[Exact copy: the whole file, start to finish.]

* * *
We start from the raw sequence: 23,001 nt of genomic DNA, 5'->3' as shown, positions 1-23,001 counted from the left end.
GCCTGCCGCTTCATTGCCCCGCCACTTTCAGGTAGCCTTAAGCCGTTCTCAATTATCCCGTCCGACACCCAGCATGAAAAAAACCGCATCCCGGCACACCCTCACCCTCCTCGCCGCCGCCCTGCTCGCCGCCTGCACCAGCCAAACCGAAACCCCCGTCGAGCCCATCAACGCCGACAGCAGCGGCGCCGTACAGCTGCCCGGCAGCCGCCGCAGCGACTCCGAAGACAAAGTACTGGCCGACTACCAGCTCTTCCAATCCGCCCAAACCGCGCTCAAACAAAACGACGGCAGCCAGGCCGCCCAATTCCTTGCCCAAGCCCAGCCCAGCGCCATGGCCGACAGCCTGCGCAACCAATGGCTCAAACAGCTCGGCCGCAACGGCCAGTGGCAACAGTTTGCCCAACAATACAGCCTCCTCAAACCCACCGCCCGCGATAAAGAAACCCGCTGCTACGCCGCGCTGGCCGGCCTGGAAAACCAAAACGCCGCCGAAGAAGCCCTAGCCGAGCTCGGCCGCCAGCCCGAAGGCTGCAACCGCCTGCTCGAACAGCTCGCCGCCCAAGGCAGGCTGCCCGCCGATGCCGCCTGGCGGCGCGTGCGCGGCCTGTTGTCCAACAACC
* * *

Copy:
We start from the raw sequence: 23,001 nt of genomic DNA, 5'->3' as shown, positions 1-23,001 counted from the left end.
GCCTGCCGCTTCATTGCCCCGCCACTTTCAGGTAGCCTTAAGCCGTTCTCAATTATCCCGTCCGACACCCAGCATGAAAAAAACCGCATCCCGGCACACCCTCACCCTCCTCGCCGCCGCCCTGCTCGCCGCCTGCACCAGCCAAACCGAAACCCCCGTCGAGCCCATCAACGCCGACAGCAGCGGCGCCGTACAGCTGCCCGGCAGCCGCCGCAGCGACTCCGAAGACAAAGTACTGGCCGACTACCAGCTCTTCCAATCCGCCCAAACCGCGCTCAAACAAAACGACGGCAGCCAGGCCGCCCAATTCCTTGCCCAAGCCCAGCCCAGCGCCATGGCCGACAGCCTGCGCAACCAATGGCTCAAACAGCTCGGCCGCAACGGCCAGTGGCAACAGTTTGCCCAACAATACAGCCTCCTCAAACCCACCGCCCGCGATAAAGAAACCCGCTGCTACGCCGCGCTGGCCGGCCTGGAAAACCAAAACGCCGCCGAAGAAGCCCTAGCCGAGCTCGGCCGCCAGCCCGAAGGCTGCAACCGCCTGCTCGAACAGCTCGCCGCCCAAGGCAGGCTGCCCGCCGATGCCGCCTGGCGGCGCGTGCGCGGCCTGTTGTCCAACAACC